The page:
Short answer - AI is fun, and it pays very well!
Want to start a career in the exciting field of Computer Vision, Machine Learning, and Artificial Intelligence? This course is an excellent start. Yes, AI jobs pay a LOT more than regular programming jobs!
Want to build your own applications for faces? This is the perfect course for in-depth education and practical training.
Are you the tinkerer who loves experimenting with new technology? This course will add amazingly cool tools to your arsenal.
Are you an expert in Computer Vision? This course will expand your expertise and help you quickly start with our sample code.
Join us in this course to learn about an important field of Computer Vision quickly and apply the knowledge widely. In just twelve weeks, we will deconstruct the mystery behind many face processing algorithms using easy to follow tutorials and code written in both C++ and Python.
We will use OpenCV and Dlib to provide you with the education and training needed to use cutting edge algorithms in your own applications.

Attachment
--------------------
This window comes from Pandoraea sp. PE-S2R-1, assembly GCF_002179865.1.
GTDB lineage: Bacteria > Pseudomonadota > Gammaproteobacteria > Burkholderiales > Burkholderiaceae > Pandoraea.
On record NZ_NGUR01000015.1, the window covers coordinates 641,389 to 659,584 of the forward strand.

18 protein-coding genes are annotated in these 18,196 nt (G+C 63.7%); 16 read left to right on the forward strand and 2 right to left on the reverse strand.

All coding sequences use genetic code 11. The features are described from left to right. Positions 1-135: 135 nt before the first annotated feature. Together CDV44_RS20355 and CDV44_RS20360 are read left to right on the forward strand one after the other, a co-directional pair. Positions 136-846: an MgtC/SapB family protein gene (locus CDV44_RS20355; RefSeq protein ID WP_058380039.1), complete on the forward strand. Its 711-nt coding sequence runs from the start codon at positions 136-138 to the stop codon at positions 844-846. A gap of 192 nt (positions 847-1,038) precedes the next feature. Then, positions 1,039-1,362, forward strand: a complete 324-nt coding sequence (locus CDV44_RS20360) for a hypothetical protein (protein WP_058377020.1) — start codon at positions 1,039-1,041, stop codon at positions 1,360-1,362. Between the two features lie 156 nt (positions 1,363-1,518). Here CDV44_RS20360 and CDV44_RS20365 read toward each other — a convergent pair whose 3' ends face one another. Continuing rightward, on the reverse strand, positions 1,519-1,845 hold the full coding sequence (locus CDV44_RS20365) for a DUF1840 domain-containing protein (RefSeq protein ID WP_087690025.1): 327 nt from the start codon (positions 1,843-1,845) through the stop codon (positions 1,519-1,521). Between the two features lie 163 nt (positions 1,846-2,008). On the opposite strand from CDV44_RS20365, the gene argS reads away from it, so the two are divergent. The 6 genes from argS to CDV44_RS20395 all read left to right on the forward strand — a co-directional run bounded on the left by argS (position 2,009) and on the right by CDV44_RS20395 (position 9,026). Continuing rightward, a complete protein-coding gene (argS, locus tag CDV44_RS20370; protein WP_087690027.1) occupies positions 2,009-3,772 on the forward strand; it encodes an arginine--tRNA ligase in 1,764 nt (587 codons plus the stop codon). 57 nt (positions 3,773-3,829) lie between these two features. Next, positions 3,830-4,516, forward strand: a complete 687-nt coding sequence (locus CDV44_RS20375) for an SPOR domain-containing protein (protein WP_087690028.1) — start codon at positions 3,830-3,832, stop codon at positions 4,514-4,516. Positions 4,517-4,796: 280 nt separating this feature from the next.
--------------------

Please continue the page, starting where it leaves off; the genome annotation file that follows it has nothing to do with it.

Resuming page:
We will also cover an introduction to Deep Learning and use Deep Learning for Face Recognition and Emotion Recognition.
Face processing trains you for object detection, face recognition, emotion recognition, landmark detection, computational photography, augmented reality and much more.
Think big. Start small. Act Now!
The course is very application-oriented. Everything I teach will be tied to a cool application. We will include enough theory to give you an excellent understanding of how things work, but we will not go over tedious mathematical details. Sorry, this course is not for scientists!
Let's take a look!
Ever wondered how Facebook and other photo applications like iPhoto automatically know who is in the picture? These applications have learned to recognize you in pictures after analyzing photos you were tagged in.
In this course, I will not only help you understand Face Recognition algorithms; I will provide step by step instructions on how to train such a system. You will be able to enroll new people in the system using their images and videos.
Hey, you can even build your own security system that identifies family members and alerts you when a stranger is knocking at your front door!